I checked my eighty-two year old mother into a hospital yesterday. She’s been slowly losing weight, and the doctors haven’t found a cause, other than her lungs, which have been lousy for some time. Now that she’s down to seventy pounds, they want to admit her for more tests, even though they’ve been doing tests for months. As we were waiting for them to assign her a bed, I reminded her that the children and I are scheduled to go to a big Quaker gathering at the beginning of July, providing she’s well enough for us to leave town.
“What are you going to learn there?” she asked with what I heard as a critical tone.
“I’m taking a workshop on prayer,” I responded. “And the children will have different activities.” I kept my tone even and waited for a reaction. My mother has never understood my decision to leave the Roman Catholic church and become a Quaker. The practice of worshipping in silence seems strange to her, as does the idea of spending a week at a workshop on prayer. Although she has faithfully attended mass her whole life, it’s been out of habit and superstition rather than devotion. She says she’s remained a Catholic to hedge her bets, “just in case the nuns were right.”
“How do Quakers pray?” she asked. “They don’t say anything, like the Hail Mary.”
“Silently,” I answered, unsure how to explain what I do for an hour every Sunday.
“So they just talk to God,” she concluded. “Do they tell him how mean he is?”
There it was, I thought, the theological abyss between us. My mother is not sure she believes in God, but if she does, he’s male and mean, deaf ears to complain to. For me, prayer is more about trying to listen to God, a God that is neither male nor female and generous rather than stingy. I don’t actually know what I’m doing in prayer; I think I’m meditating more than anything, trying to empty my restless mind. I’m definitely not telling God how mean he is, and I feel sad that this is how my mother conceives of prayer.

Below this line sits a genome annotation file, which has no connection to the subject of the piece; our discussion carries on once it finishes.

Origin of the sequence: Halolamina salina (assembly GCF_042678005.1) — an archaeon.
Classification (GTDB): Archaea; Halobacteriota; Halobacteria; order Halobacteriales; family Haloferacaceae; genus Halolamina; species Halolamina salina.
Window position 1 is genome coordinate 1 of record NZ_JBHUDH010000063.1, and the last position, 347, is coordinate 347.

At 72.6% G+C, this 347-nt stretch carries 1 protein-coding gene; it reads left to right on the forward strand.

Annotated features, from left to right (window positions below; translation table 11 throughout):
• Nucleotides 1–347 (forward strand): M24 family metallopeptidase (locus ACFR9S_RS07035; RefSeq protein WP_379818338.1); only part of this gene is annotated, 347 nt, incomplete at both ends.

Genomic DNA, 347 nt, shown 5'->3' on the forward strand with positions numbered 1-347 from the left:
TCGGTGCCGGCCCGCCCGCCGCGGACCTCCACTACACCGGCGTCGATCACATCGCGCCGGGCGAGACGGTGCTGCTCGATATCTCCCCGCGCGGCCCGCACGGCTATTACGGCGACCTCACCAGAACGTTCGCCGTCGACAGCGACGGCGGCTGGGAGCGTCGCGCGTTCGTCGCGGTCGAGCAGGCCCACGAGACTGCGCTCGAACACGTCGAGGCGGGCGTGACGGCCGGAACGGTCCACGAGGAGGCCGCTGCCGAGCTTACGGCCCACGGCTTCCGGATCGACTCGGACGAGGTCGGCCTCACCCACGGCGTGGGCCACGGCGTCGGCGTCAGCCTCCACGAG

“Have you been praying more lately?” I asked, knowing she has been thinking a lot about death.
“No,” she said. “I can’t concentrate.” Then she added that she wanted to get death over with. I’m not sure what to do with this other than to listen. My mother is a practical woman, and she appreciates practical expressions of love. So I check her mail and do her banking and her laundry. And I try to assure her that she’s not a “pain in the ass,” as she puts it, which is part of why she wants to get dying over with. Dragging it out just seems inconsiderate to her, like guests who linger too long after dinner.
Meanwhile I’m trying to prepare myself for whatever unfolds, which might be a quick death or, more likely, a slow one. (None of us expect her to recover her old independence.) This is calling me to let go of my need to make plans. Already we’ve cancelled our trip to Wisconsin this Saturday, and the rest of the summer feels unpredictable. I didn’t mention to my mom that the Quaker conference costs over a thousand dollars, which we’ll lose if we cancel at the last minute. Instead I’m trying to trust that all will work out, which brings me back to our differing concepts of prayer. Instead of complaining to God about the inconvenience of having a dying mother or asking God to work some miracles for us, I feel like what I need to do is be still and listen so I’ll know what to do at each turn in the road. Right now, what I need to do is be present to her and willing to hear whatever she needs to say.